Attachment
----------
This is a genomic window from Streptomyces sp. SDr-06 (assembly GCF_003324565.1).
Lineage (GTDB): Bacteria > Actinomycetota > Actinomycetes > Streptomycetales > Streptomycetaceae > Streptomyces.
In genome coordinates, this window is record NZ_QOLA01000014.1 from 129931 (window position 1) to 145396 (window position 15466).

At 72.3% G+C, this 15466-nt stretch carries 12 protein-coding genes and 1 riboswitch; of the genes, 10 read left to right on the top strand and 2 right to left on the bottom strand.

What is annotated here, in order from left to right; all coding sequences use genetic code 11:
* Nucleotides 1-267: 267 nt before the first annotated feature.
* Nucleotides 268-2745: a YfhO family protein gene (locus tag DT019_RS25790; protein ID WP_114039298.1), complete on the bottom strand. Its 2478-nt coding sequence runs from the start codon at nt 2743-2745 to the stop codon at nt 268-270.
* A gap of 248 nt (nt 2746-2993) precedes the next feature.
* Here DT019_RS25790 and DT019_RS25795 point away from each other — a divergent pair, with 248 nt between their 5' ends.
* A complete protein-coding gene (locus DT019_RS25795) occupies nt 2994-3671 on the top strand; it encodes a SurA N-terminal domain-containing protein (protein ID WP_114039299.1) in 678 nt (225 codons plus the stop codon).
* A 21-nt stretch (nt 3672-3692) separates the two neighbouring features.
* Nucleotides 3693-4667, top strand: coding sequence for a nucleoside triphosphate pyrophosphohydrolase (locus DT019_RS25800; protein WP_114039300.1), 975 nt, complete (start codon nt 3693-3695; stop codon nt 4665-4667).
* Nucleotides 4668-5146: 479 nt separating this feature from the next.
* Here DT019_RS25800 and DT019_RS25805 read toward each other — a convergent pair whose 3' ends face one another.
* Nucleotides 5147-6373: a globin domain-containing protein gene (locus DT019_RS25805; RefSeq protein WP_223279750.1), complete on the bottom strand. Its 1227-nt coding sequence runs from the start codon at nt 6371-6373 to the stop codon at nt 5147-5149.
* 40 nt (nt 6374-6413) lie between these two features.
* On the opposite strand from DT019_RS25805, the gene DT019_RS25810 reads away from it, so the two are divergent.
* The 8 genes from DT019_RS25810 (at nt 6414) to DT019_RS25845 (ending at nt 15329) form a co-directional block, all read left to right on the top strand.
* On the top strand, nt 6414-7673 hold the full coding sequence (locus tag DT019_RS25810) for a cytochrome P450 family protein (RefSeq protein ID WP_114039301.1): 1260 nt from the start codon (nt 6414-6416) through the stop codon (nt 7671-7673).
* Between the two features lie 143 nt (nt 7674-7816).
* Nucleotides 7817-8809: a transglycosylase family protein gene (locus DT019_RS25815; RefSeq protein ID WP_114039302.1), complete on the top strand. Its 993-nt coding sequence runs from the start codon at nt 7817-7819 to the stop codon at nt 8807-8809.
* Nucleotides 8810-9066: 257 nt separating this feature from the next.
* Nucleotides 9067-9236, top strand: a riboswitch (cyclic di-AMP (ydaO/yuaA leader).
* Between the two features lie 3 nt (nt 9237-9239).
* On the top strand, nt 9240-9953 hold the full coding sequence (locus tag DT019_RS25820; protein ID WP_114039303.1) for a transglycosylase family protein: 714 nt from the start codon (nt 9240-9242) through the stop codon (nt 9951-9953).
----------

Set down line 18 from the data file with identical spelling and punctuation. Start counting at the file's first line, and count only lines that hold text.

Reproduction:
* The 8 genes from DT019_RS25810 (at nt 6414) to DT019_RS25845 (ending at nt 15329) form a co-directional block, all read left to right on the top strand.